These aren't last year's Wizards

These aren't last year's Wizards
November 16, 2012, 5:45 pm
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Call them slow starters. Call them oh-for-November. Call them road worriers.

Call the winless Wizards anything you want, but please don’t start comparing them to last year’s team.

Last year, the Wizards began the season with eight straight losses – the worst start in franchise history – and lost by a combined 103 points. Six of those losses were by eight or more points and the average margin of defeat was 13 points.

This year’s Wizards are off to an 0-7 start heading into Saturday night’s game against the Utah Jazz, their first in a stretch in which the Wizards play five of six at Verizon Center.

Unlike last season, the Wizards’ seven losses this year have been by a combined 55 points and four have been by six points or fewer.

“It feels about the same,” Wizards forward Trevor Booker said. “The only thing that feels different is that [this season] I feel we definitely could have won at least three of the games we played.”

Cartier Martin, who went 4-for-4 from 3-point range and finished with a season-high 14 points in Wednesday night’s 107-101 loss to the Dallas Mavericks, says owning the NBA’s worst record is hard to ignore …

“But we’re a tough group of guys and we’re not going to give up,” he said. “As you can see, a lot of the games we’ve been right there. We’re fighting and we’re going to compete. We get down but we continue to fight to get back in the games. There’s just a little hump we need to get over to get us a win.”

It’s fair to suggest the same could not have been said for last year’s Wizards. That team set the tone early by blowing a 21-point lead in a season-opening loss to the New Jersey Nets, a game that was followed by Andray Blatche telling critical fans on Twitter to “shut up.”

It got uglier from there. During a loss to the Houston Rockets on Jan. 16, JaVale McGee was benched for the final nine minutes after alley-ooping a pass to himself of the backboard for a slam dunk.

“Apparently, if you get a fast break and throw it off the backboard in the third quarter and you're 1-11, you’re not supposed to do stuff like that,” McGee told reporters after the game.

Three games later coach Flip Saunders was fired and replaced with assistant Randy Wittman.

Ten months aftet that coaching change Wittman has the same record Saunders had after seven games last season. But with a whole new cast of characters – only Booker, Martin, Jordan Crawford. John Wall, Kevin Seraphin, Jan Vesely and Chris Singleton remain from that team – there is a whole different attitude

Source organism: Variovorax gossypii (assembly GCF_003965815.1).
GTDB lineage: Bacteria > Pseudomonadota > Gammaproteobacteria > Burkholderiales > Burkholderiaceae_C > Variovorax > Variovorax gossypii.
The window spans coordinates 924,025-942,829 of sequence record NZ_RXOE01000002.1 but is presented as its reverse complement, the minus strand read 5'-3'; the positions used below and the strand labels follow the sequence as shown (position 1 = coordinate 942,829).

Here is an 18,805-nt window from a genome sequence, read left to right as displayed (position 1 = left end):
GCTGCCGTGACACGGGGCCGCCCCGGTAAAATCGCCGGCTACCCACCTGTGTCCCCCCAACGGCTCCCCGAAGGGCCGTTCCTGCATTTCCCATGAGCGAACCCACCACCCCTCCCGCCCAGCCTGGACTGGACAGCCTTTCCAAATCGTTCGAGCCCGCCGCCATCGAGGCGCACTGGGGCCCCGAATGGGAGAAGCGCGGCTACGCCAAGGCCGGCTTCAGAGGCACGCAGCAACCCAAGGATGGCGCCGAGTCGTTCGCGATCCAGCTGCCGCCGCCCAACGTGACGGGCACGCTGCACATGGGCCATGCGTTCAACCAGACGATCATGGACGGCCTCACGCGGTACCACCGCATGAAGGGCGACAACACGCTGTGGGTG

“We feel like we definitely need a win right now,” Martin said. “But we’re a talented team. We’re definitely better than what our record shows right now. We just have to believe in ourselves. There are a lot of new faces and we’re still trying to mesh together and find different ways to win.”

Wittman has used the same starting lienup for the first seven games this season and he hinted on Friday he may switch it up when the Wizards hit the floor against the Mavs.

One thing Wittman won't do is start comparing this team to the one he inherited from Saunders last January.

“I’m not into comparisons,” he said. “I’m worried about this team and us going out and doing the things that we’re capable of doing to win games. I’ve still got great belief in these guys, even without John and Nene, that we can do that.”

And while everyone can agree Wittman was hired with the intent of holding players more accountable than Saunders, he said he’s been careful not to be too critical of a team that has been in nearly every game this season without the help of arguably its two best players.

 You try every trick in the book,” Wittman said. “I’m not going to give up on that. We’ve had spurts here. We again dug ourselves a hole in Dallas, but you know what? To come back like we did and fight and make shots. … We’ve got guys that can make shots. That always helps any situation and when we’re struggling like we are from an offensive standpoint, and still be able to be competitive in the game. That’s got to give you belief.”